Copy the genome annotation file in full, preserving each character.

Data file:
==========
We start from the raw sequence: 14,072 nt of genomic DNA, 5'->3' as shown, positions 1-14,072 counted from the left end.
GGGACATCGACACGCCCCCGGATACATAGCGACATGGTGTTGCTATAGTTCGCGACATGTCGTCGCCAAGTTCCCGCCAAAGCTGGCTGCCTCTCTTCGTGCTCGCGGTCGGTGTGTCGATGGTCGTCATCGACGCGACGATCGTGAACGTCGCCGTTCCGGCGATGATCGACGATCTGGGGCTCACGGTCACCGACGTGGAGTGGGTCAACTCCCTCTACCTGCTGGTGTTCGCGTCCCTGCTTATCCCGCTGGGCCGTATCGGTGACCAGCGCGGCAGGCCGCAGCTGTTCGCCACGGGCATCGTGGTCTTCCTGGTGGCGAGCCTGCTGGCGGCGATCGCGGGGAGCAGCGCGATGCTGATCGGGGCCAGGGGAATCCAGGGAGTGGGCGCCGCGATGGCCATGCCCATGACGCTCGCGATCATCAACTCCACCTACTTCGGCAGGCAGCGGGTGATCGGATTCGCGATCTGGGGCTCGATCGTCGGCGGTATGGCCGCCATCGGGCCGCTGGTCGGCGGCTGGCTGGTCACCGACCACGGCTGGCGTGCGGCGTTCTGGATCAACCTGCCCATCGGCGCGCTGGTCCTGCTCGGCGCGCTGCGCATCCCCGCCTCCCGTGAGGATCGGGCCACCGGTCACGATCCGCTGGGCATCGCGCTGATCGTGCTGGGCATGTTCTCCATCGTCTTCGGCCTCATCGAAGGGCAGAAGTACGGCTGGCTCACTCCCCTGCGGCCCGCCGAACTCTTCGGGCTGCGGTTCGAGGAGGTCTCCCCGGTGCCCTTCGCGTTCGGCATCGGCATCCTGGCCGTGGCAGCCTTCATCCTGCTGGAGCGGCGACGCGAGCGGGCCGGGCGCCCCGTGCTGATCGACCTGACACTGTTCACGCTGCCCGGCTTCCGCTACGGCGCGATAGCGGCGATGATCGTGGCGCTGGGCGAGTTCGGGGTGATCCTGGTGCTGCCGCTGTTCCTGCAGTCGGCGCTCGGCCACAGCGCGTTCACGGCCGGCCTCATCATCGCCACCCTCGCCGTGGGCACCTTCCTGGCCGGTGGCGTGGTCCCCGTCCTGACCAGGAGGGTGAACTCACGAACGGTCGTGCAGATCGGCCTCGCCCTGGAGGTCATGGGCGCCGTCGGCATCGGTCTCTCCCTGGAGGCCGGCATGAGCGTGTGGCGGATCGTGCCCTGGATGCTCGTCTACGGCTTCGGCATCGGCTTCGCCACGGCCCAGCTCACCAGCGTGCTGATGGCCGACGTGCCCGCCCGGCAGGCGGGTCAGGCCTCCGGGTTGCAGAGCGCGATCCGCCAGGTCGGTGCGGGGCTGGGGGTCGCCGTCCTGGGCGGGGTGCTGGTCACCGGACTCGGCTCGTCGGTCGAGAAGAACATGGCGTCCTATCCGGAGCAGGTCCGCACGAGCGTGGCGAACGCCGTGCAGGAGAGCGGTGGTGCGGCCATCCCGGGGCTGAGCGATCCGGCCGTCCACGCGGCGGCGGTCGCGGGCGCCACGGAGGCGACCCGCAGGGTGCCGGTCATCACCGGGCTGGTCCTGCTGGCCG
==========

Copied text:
We start from the raw sequence: 14,072 nt of genomic DNA, 5'->3' as shown, positions 1-14,072 counted from the left end.
GGGACATCGACACGCCCCCGGATACATAGCGACATGGTGTTGCTATAGTTCGCGACATGTCGTCGCCAAGTTCCCGCCAAAGCTGGCTGCCTCTCTTCGTGCTCGCGGTCGGTGTGTCGATGGTCGTCATCGACGCGACGATCGTGAACGTCGCCGTTCCGGCGATGATCGACGATCTGGGGCTCACGGTCACCGACGTGGAGTGGGTCAACTCCCTCTACCTGCTGGTGTTCGCGTCCCTGCTTATCCCGCTGGGCCGTATCGGTGACCAGCGCGGCAGGCCGCAGCTGTTCGCCACGGGCATCGTGGTCTTCCTGGTGGCGAGCCTGCTGGCGGCGATCGCGGGGAGCAGCGCGATGCTGATCGGGGCCAGGGGAATCCAGGGAGTGGGCGCCGCGATGGCCATGCCCATGACGCTCGCGATCATCAACTCCACCTACTTCGGCAGGCAGCGGGTGATCGGATTCGCGATCTGGGGCTCGATCGTCGGCGGTATGGCCGCCATCGGGCCGCTGGTCGGCGGCTGGCTGGTCACCGACCACGGCTGGCGTGCGGCGTTCTGGATCAACCTGCCCATCGGCGCGCTGGTCCTGCTCGGCGCGCTGCGCATCCCCGCCTCCCGTGAGGATCGGGCCACCGGTCACGATCCGCTGGGCATCGCGCTGATCGTGCTGGGCATGTTCTCCATCGTCTTCGGCCTCATCGAAGGGCAGAAGTACGGCTGGCTCACTCCCCTGCGGCCCGCCGAACTCTTCGGGCTGCGGTTCGAGGAGGTCTCCCCGGTGCCCTTCGCGTTCGGCATCGGCATCCTGGCCGTGGCAGCCTTCATCCTGCTGGAGCGGCGACGCGAGCGGGCCGGGCGCCCCGTGCTGATCGACCTGACACTGTTCACGCTGCCCGGCTTCCGCTACGGCGCGATAGCGGCGATGATCGTGGCGCTGGGCGAGTTCGGGGTGATCCTGGTGCTGCCGCTGTTCCTGCAGTCGGCGCTCGGCCACAGCGCGTTCACGGCCGGCCTCATCATCGCCACCCTCGCCGTGGGCACCTTCCTGGCCGGTGGCGTGGTCCCCGTCCTGACCAGGAGGGTGAACTCACGAACGGTCGTGCAGATCGGCCTCGCCCTGGAGGTCATGGGCGCCGTCGGCATCGGTCTCTCCCTGGAGGCCGGCATGAGCGTGTGGCGGATCGTGCCCTGGATGCTCGTCTACGGCTTCGGCATCGGCTTCGCCACGGCCCAGCTCACCAGCGTGCTGATGGCCGACGTGCCCGCCCGGCAGGCGGGTCAGGCCTCCGGGTTGCAGAGCGCGATCCGCCAGGTCGGTGCGGGGCTGGGGGTCGCCGTCCTGGGCGGGGTGCTGGTCACCGGACTCGGCTCGTCGGTCGAGAAGAACATGGCGTCCTATCCGGAGCAGGTCCGCACGAGCGTGGCGAACGCCGTGCAGGAGAGCGGTGGTGCGGCCATCCCGGGGCTGAGCGATCCGGCCGTCCACGCGGCGGCGGTCGCGGGCGCCACGGAGGCGACCCGCAGGGTGCCGGTCATCACCGGGCTGGTCCTGCTGGCCG